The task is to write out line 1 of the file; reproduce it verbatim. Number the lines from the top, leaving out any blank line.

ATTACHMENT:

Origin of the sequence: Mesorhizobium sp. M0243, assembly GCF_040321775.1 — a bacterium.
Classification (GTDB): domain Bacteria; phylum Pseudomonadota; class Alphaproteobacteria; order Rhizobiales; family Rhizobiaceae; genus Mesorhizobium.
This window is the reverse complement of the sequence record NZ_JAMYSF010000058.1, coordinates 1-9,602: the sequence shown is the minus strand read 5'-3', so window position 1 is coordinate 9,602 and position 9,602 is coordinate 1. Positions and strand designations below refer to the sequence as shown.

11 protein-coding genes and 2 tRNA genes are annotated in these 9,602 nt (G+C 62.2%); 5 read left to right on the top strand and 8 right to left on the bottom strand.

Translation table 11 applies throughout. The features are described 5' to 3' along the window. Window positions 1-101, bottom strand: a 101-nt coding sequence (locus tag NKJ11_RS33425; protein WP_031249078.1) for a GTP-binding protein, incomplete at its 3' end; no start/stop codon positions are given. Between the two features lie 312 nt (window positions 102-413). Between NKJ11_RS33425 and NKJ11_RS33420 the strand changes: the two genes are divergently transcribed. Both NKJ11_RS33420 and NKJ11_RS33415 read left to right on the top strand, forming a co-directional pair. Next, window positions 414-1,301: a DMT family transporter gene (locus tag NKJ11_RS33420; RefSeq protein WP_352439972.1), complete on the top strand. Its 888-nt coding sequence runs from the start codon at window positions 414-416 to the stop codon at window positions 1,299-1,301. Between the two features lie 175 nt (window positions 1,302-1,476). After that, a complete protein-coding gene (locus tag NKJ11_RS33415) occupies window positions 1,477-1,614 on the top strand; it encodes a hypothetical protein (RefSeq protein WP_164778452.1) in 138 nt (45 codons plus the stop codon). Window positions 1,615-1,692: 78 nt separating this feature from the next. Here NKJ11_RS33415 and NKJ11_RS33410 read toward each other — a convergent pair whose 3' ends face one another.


Origin of the sequence: Mesorhizobium sp. M0243, assembly GCF_040321775.1 — a bacterium.